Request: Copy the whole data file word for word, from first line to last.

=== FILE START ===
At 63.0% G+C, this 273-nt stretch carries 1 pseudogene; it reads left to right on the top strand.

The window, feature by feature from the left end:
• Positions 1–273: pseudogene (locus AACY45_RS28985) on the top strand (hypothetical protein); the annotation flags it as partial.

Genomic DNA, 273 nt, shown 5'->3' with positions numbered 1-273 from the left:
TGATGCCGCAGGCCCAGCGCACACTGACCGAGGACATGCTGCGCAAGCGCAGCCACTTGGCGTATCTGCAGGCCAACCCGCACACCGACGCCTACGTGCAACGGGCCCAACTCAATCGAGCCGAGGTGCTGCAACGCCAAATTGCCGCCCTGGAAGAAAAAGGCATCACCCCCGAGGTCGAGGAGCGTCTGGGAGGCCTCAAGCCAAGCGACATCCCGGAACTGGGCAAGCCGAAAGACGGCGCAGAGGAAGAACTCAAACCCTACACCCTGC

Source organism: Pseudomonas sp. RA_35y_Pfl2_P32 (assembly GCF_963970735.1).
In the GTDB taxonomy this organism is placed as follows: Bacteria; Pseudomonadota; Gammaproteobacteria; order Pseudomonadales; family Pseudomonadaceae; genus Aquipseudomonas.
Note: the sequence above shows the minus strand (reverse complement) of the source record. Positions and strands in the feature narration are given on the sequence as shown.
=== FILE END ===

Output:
At 63.0% G+C, this 273-nt stretch carries 1 pseudogene; it reads left to right on the top strand.

The window, feature by feature from the left end:
• Positions 1–273: pseudogene (locus AACY45_RS28985) on the top strand (hypothetical protein); the annotation flags it as partial.

Genomic DNA, 273 nt, shown 5'->3' with positions numbered 1-273 from the left:
TGATGCCGCAGGCCCAGCGCACACTGACCGAGGACATGCTGCGCAAGCGCAGCCACTTGGCGTATCTGCAGGCCAACCCGCACACCGACGCCTACGTGCAACGGGCCCAACTCAATCGAGCCGAGGTGCTGCAACGCCAAATTGCCGCCCTGGAAGAAAAAGGCATCACCCCCGAGGTCGAGGAGCGTCTGGGAGGCCTCAAGCCAAGCGACATCCCGGAACTGGGCAAGCCGAAAGACGGCGCAGAGGAAGAACTCAAACCCTACACCCTGC

Source organism: Pseudomonas sp. RA_35y_Pfl2_P32 (assembly GCF_963970735.1).
In the GTDB taxonomy this organism is placed as follows: Bacteria; Pseudomonadota; Gammaproteobacteria; order Pseudomonadales; family Pseudomonadaceae; genus Aquipseudomonas.
Note: the sequence above shows the minus strand (reverse complement) of the source record. Positions and strands in the feature narration are given on the sequence as shown.